January 29th and 30th 1919. Still rough. Kit inspection at 10 am.

January 31st 1919. Very cold. 7 pm. We can see the shore lighthouses.

February 1st 1919. Orders are given to hand in all bedding. 7.30 am. We can see land quite distinctly, even the trees on it. This brings us very near the end of a long and weary journey. 1 pm. we stopped. Everything is entirely blotted out by a heavy fog. 3 pm. We can just about see point Lonsdale. 7 pm. We are moving at last, but lo, it is a false alarm. 8.30.pm At last we are off again. At 9 pm. we passed the Heads and proceeded straight to Portsea.

February 2nd 1919. The Doctors arrived wearing masks and took the temperature of every man, and passed an indefinite period of quarantine. This means a further delay. Every man on board ( Crew and the Captain included ) has to go through the spray and have his temperature taken. This means a terrible lot of work for us. The men wearing masks caused a great amount of amusement but on the whole the troops are fearfully down hearted and disgusted.

In the afternoon, they held a mass meeting and demanded from the CO the reason for quarantine as we have had no illness, whatever on the voyage and also that Cigarettes be obtained. We got the smokes but no further satisfaction. In the evening we saw some real Aussie girls in a Yacht and afterwards had a concert.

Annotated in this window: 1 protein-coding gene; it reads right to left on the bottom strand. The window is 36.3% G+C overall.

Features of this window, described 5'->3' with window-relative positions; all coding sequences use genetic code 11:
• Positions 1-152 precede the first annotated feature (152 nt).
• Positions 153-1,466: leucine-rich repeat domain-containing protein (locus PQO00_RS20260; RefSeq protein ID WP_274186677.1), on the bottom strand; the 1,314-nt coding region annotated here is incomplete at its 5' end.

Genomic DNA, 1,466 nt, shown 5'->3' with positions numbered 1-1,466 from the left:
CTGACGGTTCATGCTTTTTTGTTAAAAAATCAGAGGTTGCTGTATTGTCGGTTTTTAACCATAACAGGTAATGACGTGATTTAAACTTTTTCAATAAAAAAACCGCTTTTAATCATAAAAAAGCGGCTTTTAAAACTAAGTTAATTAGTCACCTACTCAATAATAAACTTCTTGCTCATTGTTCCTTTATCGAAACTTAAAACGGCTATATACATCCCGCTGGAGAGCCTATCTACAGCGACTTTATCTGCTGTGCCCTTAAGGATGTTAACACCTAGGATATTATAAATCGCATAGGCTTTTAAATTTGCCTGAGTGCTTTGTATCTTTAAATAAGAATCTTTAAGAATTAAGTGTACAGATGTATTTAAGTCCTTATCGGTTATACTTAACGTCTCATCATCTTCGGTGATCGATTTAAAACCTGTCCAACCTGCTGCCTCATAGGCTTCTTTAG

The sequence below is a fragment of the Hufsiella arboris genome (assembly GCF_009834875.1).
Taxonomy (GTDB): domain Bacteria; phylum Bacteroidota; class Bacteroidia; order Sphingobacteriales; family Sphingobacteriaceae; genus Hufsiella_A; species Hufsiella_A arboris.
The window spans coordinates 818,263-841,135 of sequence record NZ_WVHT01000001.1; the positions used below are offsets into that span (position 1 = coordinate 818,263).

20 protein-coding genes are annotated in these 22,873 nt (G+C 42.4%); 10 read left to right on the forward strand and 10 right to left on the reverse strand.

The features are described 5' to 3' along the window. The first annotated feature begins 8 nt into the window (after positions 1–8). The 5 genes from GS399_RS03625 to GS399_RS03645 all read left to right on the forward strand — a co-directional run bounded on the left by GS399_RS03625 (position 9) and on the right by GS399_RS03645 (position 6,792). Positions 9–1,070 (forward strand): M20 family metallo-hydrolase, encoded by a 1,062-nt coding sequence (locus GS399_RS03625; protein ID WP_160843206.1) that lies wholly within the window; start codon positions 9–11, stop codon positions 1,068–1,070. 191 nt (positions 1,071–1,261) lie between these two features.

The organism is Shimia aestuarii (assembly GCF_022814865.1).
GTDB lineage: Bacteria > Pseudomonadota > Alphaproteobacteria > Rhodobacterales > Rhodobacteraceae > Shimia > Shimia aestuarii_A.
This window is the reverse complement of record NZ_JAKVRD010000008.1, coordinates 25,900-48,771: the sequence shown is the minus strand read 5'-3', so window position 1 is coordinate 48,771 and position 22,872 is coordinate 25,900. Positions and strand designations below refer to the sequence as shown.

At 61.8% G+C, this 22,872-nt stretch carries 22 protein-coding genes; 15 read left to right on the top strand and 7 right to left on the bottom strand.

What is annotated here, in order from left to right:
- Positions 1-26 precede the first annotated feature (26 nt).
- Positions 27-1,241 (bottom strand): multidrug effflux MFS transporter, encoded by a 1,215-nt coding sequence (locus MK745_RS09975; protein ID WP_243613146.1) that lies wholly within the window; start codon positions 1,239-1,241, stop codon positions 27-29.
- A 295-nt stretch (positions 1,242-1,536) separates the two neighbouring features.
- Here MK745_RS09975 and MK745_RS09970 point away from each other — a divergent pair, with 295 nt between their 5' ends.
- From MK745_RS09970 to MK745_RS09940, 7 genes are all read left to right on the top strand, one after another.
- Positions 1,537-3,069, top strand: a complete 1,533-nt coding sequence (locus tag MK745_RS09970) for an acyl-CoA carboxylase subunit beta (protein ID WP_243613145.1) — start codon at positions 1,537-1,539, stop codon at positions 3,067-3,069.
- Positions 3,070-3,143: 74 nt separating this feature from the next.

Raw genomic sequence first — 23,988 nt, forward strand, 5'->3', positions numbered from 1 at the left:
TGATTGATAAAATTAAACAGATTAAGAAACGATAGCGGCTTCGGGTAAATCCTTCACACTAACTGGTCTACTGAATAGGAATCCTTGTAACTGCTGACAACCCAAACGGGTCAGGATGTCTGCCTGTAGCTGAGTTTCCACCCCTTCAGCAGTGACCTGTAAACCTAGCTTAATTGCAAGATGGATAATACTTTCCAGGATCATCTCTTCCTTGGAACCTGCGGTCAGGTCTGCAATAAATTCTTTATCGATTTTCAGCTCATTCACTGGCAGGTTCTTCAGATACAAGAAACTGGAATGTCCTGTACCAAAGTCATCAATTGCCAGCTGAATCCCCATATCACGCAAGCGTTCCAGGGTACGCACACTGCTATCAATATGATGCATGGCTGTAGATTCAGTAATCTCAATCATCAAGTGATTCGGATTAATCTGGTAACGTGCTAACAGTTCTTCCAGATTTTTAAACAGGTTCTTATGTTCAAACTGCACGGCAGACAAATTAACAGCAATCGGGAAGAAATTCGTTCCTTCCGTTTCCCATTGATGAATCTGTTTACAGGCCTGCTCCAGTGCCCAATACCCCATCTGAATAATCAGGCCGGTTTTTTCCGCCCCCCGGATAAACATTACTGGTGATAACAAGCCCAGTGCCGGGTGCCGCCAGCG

February 3rd 1919. 2 am. Some of the lads lowered the ships dingy and went away. Up to 9 pm. this boat had not been traced. A troopship "Marami" landed to day and got a clean sheet so pulled out half an hour later.

We had an issue of apples, chocolate, tinned meat and fruit from the Salvation Army. No doubt these people are good to us. Later on, a few yachts came out from Queenscliff and Sorrento but were not allowed to come anywhere near us.

February 4th 1919. It was very hot today. Our restrictions are over today. We are to pack up ready for disembarkment tomorrow.

February 5th 1919. 9 am. We landed at the new pier Port Melbourne where we were put into motors and taken to the Sturt Street Barracks, via Port Melbourne, South Melbourne, Flinders, Elizabeth, Bourke and Swanston Streets, which were absolutely lined with crowds of people who cheered us. Showered us with presents, and wished us everything good that they could think of.

Anyone would think we were Heroes and had won the war on our own. The welcome was such that I never expected to receive, and by far too good for us.

At the Barracks we were finalised and met all our friends and left about 1.30 pm.

Practically a civilian again.

Thus my diary ends after relating some of the most enjoyable, interesting, and some of the saddest times of my life. One has a clear conscience though, that he, at least, tried to do a little for those at home we love better than all the things on this earth.

After nearly four years I now close this diary and enter civilian life a very much wiser man, thanks to the Army and to "Kaiser Bill and his cobbers "


GOODBYE.    Signed   Ivor Alexander Williams